With the above in mind, it’s very difficult to say what size will offer a smoother ride based solely on the size or volume of air in the tire. Generally speaking, when running the same PSI, a LR D 255/85 will ride softer than a 235/85 or 265/75 LR E, a LR D 265/75 would ride better than a LR E 255/85, and a LR C 265/75 will beat them all. It should be noted that a LR C, 6-ply rated tire was considered a fairly heavy-duty light-truck tire a decade or two ago, and they can still be plenty depending on the rig, loading, and use. But those were the days before our super-sized world, which now includes; diesel pickups that have more torque and horsepower than commercial medium-duty¬†trucks did, half-ton trucks with a payloads up to one ton, and 1-ton pickups that are rated for two tons or more in the single rear wheel (SRW) applications. Still, when one confirms the loads that modern light-truck (LT) tires are rated to carry, there is plenty of room to choose something less than a LR E for many applications.

Goodyear DuraTrac 265/70R17E and Dick Cepek F-C II 265/75R16E

Q. Most if not all narrow off road tires seem to be load range ‚ÄúE‚ÄĚ.¬† Is an ‚ÄúE‚ÄĚ tire too stiff for a lightweight truck like the Tacoma?

RT. That’s your call, many people think they are fine. Load Range E tires have become the norm these days, though they are not needed or necessarily desirable for every light-truck or Tacoma, and while some think they are overkill and sometimes too stiff, they are certainly popular. The stiffer the truck’s suspension the more bothersome I find stiff tires. For example, I really prefer a load range D tire on my old F350 as without a ton or more on the rear springs the ride can be very firm on-road and jarring off-highway, but the added give in a tall LR D tire when aired down makes it much more pleasant. Of course if my truck was used at its maximum gross vehicle weight rating (GVWR) most of the time, a stiffer tire would be better. But I’ve found a LR D works well both empty and loaded with appropriate air pressure, the duty-cycle matters.

Compared to your stock P-rated tires I have little doubt you will be able to feel the difference‚ÄĒon and off-highway‚ÄĒif you slap on a set of LR E treads and run the same PSI. I would suggest a LR C or D, if they’re available in the tread you want.

Q. Would a ‚ÄúC‚ÄĚ load range tire provide a smoother off road ride?

RT. Yes.

Maxxis Bravo 761 & BFG KM, both 255/85, LR D with 3-ply sidewalls, a rare combination.

Q. I’m looking for a tuff, 3-ply sidewall, off road tire that will still provide a smooth ride in the rough stuff.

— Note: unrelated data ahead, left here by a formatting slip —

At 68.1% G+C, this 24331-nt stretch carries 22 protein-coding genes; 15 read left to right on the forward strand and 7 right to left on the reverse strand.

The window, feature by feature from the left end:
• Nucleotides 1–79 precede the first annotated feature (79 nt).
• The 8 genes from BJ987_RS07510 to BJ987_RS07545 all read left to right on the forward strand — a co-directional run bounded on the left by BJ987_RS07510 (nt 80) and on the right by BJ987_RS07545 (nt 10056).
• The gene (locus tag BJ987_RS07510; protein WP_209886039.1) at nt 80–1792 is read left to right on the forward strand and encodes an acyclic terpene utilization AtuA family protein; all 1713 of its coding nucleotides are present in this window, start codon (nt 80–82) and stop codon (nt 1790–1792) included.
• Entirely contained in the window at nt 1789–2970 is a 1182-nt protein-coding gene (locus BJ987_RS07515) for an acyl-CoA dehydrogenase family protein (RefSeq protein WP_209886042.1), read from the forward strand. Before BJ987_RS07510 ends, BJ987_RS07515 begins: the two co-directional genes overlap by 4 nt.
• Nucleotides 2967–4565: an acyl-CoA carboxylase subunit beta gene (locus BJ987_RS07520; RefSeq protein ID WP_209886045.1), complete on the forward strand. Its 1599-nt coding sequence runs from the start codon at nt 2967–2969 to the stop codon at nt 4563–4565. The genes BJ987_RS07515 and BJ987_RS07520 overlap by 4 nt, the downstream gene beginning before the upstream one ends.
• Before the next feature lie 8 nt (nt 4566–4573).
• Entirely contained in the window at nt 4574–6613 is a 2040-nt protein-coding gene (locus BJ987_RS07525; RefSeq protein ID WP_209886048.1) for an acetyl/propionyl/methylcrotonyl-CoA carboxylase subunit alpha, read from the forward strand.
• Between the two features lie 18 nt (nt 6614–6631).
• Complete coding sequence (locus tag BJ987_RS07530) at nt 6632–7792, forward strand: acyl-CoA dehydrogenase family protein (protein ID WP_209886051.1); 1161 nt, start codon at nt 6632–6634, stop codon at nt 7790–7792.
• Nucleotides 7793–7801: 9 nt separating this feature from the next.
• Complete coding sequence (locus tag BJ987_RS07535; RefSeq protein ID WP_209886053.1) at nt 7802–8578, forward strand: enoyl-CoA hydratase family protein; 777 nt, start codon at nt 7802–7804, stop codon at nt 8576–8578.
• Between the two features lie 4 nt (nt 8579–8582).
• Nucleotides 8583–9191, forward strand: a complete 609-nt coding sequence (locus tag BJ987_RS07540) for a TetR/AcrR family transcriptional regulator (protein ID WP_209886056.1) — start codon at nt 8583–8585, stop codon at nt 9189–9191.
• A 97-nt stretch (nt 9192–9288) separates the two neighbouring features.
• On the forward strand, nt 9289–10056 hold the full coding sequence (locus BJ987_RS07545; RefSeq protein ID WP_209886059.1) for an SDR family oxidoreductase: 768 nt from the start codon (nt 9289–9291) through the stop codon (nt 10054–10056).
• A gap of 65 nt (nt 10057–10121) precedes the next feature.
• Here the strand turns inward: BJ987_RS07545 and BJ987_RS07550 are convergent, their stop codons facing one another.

RT. Well that’s a tall order. The tougher the tire the rougher it will ride. The Toyo M/T I mentioned above is a very rugged tire, also a very stiff tire, particularly on a light truck. They are also expensive and typically balance very well.¬†The new Cooper S/T MAXX is similar, very rugged but also stiff and firm riding…there is no free lunch. Remember that most LT tires still do not have 3-ply sidewalls, they have 2-ply sidewalls. Take two tires of essentially the same construction, one with the 3-ply sidewall and the other a 2-ply, the 3-ply sidewall tire will ride firmer. Preferring a more compliant ride, but sometimes needing a stout tire for heavy-hauling or puncture resistance in the rocks, I prefer a LR D with a 3-ply sidewall when I can get them, like the Dick Cepek Mud Countrys currently on my 4Runner, but that’s an uncommon configuration. Typically I just live with a regular 2-ply sidewall tire, like my current favorite, the Dick Cepek F-C II in a load-range D 285, which are currently on both my F350 and Tundra.

You should probably try to decide on the size and/or tread pattern you want first, then make the necessary concessions on load range and ply ratings, or visa-versa. You are not going to be able to have the most rugged tire, that is also very compliant on the washboard, just like the more aggressive treads generally don’t offer the wear of milder tread.

There are some other things to consider if you go taller than the 265/75R16 or 235/85R16 sizes (31.7‚Äď32″) on your Tacoma: Will your spare tire still fit in the OE location, is that important to you, and is the loss of torque and possibly fuel economy worth the switch to LT255/85R16 tires with stock gearing? Though I purchased a 4th Gen. 4Runner, I’ve often considered the 2005-up Tacoma platform, and thought that a 32-ish tall tire was very good compromise while begin able to run the correct, matching size spare without a tire swing-away.